Sign up for alerts and notifications to receive timely updates directly to your phone or email. Remember, staying informed is crucial for making well-informed decisions about your safety and that of your family.

Know Your Evacuation Routes

In the event of a volcanic eruption, it’s important to know your evacuation routes and have a plan in place. Familiarize yourself with the designated evacuation zones in your area and identify multiple routes to reach safe locations.

Keep in mind that roads may become congested during an evacuation, so having alternative routes can be beneficial. Additionally, have a plan for transporting pets and livestock if you have any. Being prepared and knowing your evacuation routes can help you evacuate quickly and safely.

Protect Your Home and Property

Take proactive steps to protect your home and property from potential volcanic hazards. Clear your gutters and roof of any debris that could be a fire hazard if volcanic ash were to fall. Consider installing screens or covers on your windows and vents to prevent ash from entering your home.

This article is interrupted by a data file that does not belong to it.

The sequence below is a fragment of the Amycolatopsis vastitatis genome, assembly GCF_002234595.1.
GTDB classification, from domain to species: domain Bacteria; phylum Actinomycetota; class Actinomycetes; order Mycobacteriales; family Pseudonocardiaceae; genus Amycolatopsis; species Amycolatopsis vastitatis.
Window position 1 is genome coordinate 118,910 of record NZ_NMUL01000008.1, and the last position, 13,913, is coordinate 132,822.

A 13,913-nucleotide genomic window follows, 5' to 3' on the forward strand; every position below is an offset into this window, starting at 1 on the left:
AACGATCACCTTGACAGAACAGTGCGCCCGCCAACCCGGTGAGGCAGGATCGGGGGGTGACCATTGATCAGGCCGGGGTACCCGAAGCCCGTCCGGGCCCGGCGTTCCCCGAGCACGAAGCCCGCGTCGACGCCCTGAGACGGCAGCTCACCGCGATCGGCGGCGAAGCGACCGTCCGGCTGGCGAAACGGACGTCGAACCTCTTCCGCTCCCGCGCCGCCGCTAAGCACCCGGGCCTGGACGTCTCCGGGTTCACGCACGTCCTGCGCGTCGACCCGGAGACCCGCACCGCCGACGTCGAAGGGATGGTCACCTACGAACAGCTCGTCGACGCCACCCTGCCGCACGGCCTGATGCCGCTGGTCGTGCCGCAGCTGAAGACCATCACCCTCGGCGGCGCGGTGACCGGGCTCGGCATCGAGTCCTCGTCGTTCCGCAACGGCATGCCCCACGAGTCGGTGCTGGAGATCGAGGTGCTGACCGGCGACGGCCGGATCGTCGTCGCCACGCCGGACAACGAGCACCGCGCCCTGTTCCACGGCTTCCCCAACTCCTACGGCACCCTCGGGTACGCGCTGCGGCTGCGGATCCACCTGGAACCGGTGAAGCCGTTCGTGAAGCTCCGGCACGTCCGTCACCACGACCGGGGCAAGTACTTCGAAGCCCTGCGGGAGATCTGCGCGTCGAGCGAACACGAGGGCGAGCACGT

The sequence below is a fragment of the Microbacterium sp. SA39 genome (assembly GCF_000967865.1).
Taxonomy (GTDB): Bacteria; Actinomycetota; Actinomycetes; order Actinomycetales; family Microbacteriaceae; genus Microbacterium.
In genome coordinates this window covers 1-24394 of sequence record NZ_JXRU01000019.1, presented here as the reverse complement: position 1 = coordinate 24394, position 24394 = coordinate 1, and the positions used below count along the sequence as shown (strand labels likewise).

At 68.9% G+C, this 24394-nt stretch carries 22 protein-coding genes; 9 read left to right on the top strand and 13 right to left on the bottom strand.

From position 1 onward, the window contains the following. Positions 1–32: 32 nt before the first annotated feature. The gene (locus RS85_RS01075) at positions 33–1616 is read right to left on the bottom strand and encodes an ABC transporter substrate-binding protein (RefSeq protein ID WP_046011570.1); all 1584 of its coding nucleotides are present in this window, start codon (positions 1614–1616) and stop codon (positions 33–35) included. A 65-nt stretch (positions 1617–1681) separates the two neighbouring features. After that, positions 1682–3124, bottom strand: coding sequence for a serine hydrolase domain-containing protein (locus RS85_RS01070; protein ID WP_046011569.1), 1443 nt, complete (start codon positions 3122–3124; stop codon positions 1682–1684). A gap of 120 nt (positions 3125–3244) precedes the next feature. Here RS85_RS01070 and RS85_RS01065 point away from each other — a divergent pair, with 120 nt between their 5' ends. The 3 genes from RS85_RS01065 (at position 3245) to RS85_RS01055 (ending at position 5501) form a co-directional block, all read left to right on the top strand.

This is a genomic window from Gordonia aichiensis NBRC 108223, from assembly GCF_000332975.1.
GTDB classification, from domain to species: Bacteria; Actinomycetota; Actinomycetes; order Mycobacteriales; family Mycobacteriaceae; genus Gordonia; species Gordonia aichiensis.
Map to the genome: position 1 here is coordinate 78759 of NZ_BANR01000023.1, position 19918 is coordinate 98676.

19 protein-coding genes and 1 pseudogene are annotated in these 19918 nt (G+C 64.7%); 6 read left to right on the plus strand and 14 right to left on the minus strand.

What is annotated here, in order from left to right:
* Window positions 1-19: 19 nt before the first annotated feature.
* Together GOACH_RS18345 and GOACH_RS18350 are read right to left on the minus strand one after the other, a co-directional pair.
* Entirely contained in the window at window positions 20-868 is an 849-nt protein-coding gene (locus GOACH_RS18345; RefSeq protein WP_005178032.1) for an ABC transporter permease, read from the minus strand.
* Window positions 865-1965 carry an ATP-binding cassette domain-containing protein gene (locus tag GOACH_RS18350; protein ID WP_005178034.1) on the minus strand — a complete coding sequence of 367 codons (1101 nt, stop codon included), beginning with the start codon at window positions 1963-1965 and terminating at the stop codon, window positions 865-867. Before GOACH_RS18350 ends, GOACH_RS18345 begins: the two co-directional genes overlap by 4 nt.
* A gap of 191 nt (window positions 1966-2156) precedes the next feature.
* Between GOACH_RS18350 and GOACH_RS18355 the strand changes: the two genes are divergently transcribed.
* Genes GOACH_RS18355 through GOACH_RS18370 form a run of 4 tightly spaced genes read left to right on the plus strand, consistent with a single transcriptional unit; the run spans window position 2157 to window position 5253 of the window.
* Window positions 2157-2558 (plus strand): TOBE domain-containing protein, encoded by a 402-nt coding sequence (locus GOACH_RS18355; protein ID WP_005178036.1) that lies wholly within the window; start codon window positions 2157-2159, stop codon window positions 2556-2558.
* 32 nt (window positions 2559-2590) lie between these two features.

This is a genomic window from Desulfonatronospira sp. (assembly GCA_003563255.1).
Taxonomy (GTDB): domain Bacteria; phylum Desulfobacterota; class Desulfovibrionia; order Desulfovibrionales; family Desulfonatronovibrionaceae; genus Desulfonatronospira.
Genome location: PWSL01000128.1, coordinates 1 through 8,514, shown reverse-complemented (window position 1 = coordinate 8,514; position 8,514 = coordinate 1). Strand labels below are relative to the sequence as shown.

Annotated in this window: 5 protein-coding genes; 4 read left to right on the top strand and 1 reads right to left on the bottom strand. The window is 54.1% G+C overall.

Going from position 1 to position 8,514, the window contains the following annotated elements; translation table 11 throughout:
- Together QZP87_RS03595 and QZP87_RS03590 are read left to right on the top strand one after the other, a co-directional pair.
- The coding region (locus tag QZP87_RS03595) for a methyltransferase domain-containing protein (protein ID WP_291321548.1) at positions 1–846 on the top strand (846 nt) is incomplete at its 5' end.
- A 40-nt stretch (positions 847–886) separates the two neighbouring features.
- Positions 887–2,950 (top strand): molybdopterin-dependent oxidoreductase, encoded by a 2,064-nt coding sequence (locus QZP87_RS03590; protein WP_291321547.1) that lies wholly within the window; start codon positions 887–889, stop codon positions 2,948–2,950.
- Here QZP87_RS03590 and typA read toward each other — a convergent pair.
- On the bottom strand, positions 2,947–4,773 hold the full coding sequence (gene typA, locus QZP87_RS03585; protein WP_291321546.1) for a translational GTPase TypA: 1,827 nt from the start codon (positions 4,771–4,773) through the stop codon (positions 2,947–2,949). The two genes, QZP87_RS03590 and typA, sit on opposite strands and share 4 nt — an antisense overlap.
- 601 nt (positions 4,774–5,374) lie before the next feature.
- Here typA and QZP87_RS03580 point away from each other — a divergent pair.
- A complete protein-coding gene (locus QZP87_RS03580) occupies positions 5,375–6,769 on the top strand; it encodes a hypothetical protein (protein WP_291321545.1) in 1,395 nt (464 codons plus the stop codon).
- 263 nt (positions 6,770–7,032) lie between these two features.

If you have a swimming pool or water storage tanks, cover them to prevent contamination. It’s also a good idea to review your insurance coverage to ensure it includes volcanic eruptions. Taking these precautions can help minimize damage and protect your investments.


While a volcanic eruption near Los Angeles may seem unlikely, the threat is real from the active volcanoes located within 150 miles of the city. Knowledge and preparation are key to staying safe, along with monitoring warning signs of increased volcanic activity. While the Salton Buttes volcano in the southeast desert poses the most immediate risk, other volcanic areas including Long Valley, Clear Lake, Lassen, and the Coso Range bear close watching. With proper vigilance and emergency planning, Los Angeles residents can rest easier knowing they are ready to react if the ground starts to rumble from molten lava flowing underground.